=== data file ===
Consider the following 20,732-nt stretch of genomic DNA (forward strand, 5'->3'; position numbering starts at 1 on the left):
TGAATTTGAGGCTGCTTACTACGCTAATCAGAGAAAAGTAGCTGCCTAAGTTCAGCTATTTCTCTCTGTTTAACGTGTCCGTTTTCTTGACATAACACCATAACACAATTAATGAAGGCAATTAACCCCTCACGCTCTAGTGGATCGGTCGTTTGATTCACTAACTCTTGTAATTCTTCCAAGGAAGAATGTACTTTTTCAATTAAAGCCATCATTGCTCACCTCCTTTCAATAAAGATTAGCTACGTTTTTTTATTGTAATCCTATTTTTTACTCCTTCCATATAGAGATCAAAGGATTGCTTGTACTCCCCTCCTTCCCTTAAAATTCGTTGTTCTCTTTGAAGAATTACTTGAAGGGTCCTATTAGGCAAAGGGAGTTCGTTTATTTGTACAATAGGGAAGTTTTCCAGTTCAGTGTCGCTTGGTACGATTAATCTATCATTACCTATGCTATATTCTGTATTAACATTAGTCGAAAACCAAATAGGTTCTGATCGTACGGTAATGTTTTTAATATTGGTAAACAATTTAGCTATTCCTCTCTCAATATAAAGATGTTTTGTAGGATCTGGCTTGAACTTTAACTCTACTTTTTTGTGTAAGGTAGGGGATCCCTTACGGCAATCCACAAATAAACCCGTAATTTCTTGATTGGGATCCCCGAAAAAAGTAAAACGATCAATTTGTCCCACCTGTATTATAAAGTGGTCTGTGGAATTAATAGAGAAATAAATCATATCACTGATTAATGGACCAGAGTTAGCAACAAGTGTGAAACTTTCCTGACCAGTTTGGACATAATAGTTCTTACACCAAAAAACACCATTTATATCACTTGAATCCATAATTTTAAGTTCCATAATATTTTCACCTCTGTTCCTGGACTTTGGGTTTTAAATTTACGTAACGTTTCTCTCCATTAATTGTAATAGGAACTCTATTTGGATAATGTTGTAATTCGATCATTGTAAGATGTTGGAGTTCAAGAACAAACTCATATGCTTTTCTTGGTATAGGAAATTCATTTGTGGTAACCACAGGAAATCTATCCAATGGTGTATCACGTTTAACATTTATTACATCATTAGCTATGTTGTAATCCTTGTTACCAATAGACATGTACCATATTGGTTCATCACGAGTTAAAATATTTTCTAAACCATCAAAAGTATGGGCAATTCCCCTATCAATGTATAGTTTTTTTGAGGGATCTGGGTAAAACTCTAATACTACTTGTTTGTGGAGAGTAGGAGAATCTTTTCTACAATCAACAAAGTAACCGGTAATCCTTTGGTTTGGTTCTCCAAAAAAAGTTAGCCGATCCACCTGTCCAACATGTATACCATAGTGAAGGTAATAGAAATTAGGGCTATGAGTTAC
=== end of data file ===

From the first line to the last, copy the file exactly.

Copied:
Consider the following 20,732-nt stretch of genomic DNA (forward strand, 5'->3'; position numbering starts at 1 on the left):
TGAATTTGAGGCTGCTTACTACGCTAATCAGAGAAAAGTAGCTGCCTAAGTTCAGCTATTTCTCTCTGTTTAACGTGTCCGTTTTCTTGACATAACACCATAACACAATTAATGAAGGCAATTAACCCCTCACGCTCTAGTGGATCGGTCGTTTGATTCACTAACTCTTGTAATTCTTCCAAGGAAGAATGTACTTTTTCAATTAAAGCCATCATTGCTCACCTCCTTTCAATAAAGATTAGCTACGTTTTTTTATTGTAATCCTATTTTTTACTCCTTCCATATAGAGATCAAAGGATTGCTTGTACTCCCCTCCTTCCCTTAAAATTCGTTGTTCTCTTTGAAGAATTACTTGAAGGGTCCTATTAGGCAAAGGGAGTTCGTTTATTTGTACAATAGGGAAGTTTTCCAGTTCAGTGTCGCTTGGTACGATTAATCTATCATTACCTATGCTATATTCTGTATTAACATTAGTCGAAAACCAAATAGGTTCTGATCGTACGGTAATGTTTTTAATATTGGTAAACAATTTAGCTATTCCTCTCTCAATATAAAGATGTTTTGTAGGATCTGGCTTGAACTTTAACTCTACTTTTTTGTGTAAGGTAGGGGATCCCTTACGGCAATCCACAAATAAACCCGTAATTTCTTGATTGGGATCCCCGAAAAAAGTAAAACGATCAATTTGTCCCACCTGTATTATAAAGTGGTCTGTGGAATTAATAGAGAAATAAATCATATCACTGATTAATGGACCAGAGTTAGCAACAAGTGTGAAACTTTCCTGACCAGTTTGGACATAATAGTTCTTACACCAAAAAACACCATTTATATCACTTGAATCCATAATTTTAAGTTCCATAATATTTTCACCTCTGTTCCTGGACTTTGGGTTTTAAATTTACGTAACGTTTCTCTCCATTAATTGTAATAGGAACTCTATTTGGATAATGTTGTAATTCGATCATTGTAAGATGTTGGAGTTCAAGAACAAACTCATATGCTTTTCTTGGTATAGGAAATTCATTTGTGGTAACCACAGGAAATCTATCCAATGGTGTATCACGTTTAACATTTATTACATCATTAGCTATGTTGTAATCCTTGTTACCAATAGACATGTACCATATTGGTTCATCACGAGTTAAAATATTTTCTAAACCATCAAAAGTATGGGCAATTCCCCTATCAATGTATAGTTTTTTTGAGGGATCTGGGTAAAACTCTAATACTACTTGTTTGTGGAGAGTAGGAGAATCTTTTCTACAATCAACAAAGTAACCGGTAATCCTTTGGTTTGGTTCTCCAAAAAAAGTTAGCCGATCCACCTGTCCAACATGTATACCATAGTGAAGGTAATAGAAATTAGGGCTATGAGTTAC